A gently spiced apple chutney with sultanas, dates and dried cranberries - perfect in sandwiches, wraps or with a vegan cheeseboard.
One of the loveliest gifts both to give and receive at this time of year is a hamper of homemade goodies. Knowing that someone has put their thought and time and effort into making something especially for you to enjoy is surely more heartwarming than the fanciest or whizziest of shop-bought presents.
Lockdown has been tough on so many people in all sorts of ways, but the silver lining on the dark cloud has been the enforced slowing down, un-busy weekends, long walks and lots of outdoor time.
Often I end up running out of time to do anything special with the fruit from our garden, (we have one lovely pear tree and a rather raggedy apple tree). But this year there has been time. So we've been pickling, preserving, baking and generally enjoying those fruits we watched growing and ripening during the long, hot summer.
This lovely spiced apple chutney does have a bit of a festive feel - I think that's down to the combination of dried cranberries, cinnamon and ginger. But it isn't so Christmassy that you couldn't enjoy it all year round.
The quantities in the recipe will make 4 medium-sized jars, but always sterilise an extra one or two as you can never quite tell how many you might need until the moment of filling them.
What you need to make your Apple Chutney
Cooking apples I used mostly bramleys with just a few eating apples from our tree - you do need the majority to be a cooking variety, which will totally break down into the thick and glossy base of your chutney. But one or two eating apples will keep their shape a little more and create a lovely texture. Just chop them up small - you can leave the cooking apples in bigger chunks, but not the eating ones.
Malt vinegar I've used malt vinegar here as it is balanced out with sweet apple juice. If you were using more vinegar and less juice you would want to use something a bit more mellow and sweet - a white wine or cider vinegar. I used distilled (clear) malt as I like to keep the colours as pale as possible to let the lovely ruby red of the cranberries shine through. But distilled vinegar is even sharper than normal malt, so only use it in combination with the apple juice as in the recipe.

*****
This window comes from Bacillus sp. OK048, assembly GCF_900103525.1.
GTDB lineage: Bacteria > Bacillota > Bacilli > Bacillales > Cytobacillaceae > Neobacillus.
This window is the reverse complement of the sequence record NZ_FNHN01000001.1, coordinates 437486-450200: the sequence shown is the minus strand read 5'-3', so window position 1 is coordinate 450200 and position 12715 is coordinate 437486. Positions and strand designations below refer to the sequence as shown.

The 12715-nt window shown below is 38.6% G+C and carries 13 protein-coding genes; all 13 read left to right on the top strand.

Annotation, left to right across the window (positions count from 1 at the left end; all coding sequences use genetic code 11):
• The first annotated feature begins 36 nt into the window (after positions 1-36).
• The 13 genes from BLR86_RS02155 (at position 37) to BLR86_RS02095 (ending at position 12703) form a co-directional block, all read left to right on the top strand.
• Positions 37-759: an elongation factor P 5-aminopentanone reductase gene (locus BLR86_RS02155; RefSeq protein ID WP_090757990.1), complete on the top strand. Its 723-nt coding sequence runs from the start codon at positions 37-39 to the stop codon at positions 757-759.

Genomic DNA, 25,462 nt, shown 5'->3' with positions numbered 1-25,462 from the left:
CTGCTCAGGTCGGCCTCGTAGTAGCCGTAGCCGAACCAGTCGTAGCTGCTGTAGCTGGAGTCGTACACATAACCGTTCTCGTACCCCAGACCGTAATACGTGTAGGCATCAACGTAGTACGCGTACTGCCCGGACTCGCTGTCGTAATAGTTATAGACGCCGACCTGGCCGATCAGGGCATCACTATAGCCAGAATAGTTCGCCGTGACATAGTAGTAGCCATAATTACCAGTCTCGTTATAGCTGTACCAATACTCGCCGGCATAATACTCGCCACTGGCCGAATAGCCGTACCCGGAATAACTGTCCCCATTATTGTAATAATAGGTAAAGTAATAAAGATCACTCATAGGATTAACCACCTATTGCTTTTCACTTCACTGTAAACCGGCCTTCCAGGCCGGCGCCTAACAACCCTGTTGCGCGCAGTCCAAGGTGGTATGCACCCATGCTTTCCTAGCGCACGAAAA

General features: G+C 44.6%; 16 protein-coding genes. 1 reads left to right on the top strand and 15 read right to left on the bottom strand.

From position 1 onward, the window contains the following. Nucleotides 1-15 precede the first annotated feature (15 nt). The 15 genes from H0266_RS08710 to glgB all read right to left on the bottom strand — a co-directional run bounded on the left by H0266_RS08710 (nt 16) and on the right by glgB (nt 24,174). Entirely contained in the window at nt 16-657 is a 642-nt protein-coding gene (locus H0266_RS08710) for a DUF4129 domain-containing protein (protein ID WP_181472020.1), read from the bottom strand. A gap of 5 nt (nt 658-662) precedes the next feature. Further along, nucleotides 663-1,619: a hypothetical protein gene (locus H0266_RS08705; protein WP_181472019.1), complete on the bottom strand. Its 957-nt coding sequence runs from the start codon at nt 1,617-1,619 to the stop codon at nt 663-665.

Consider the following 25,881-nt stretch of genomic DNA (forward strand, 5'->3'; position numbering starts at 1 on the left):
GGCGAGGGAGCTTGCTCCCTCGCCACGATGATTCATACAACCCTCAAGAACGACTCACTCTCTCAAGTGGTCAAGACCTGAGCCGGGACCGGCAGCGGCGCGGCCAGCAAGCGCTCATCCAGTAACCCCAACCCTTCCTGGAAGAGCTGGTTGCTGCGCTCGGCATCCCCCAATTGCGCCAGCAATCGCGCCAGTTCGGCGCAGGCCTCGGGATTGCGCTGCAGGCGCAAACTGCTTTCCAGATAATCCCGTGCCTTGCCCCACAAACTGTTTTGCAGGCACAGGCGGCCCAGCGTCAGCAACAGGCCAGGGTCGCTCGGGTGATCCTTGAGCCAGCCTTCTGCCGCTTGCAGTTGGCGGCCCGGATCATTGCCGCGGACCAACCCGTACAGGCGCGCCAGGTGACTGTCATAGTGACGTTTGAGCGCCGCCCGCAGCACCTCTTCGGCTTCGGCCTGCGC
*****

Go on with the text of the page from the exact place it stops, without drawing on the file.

Dried fruit I used sultanas, chopped dates and dried cranberries which between them are sweet and sharp and give both a lovely flavour and texture to the chutney. But there's no need to rush to the shops if you're missing anything - any combination of dried fruits totalling 220g, (finely chopped if large), will work well, and you will get a different flavour each time you make it.
Apple juice This really enhances the apple-y flavour of the chutney and gives some sweetness to balance the sharp malt vinegar.
Spices I've used cinnamon and ground ginger - I'm making mine for Christmas presents and like the idea of these spices with the apple. But play around with your own spice ideas - there are some suggestions below.
Caster sugar I've used caster sugar to keep the chutney a pale colour, but you could use light brown sugar or a combination of the two for a more treacle-y flavour.
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There are a few bits of equipment I find invaluable when making chutney:
- Preserving pan A large, heavy-based preserving pan is really helpful for making chutney, especially in larger quantities. The liquid evaporates so much quicker than in a smaller, deeper saucepan. Mine is this one from Kitchen Craft*.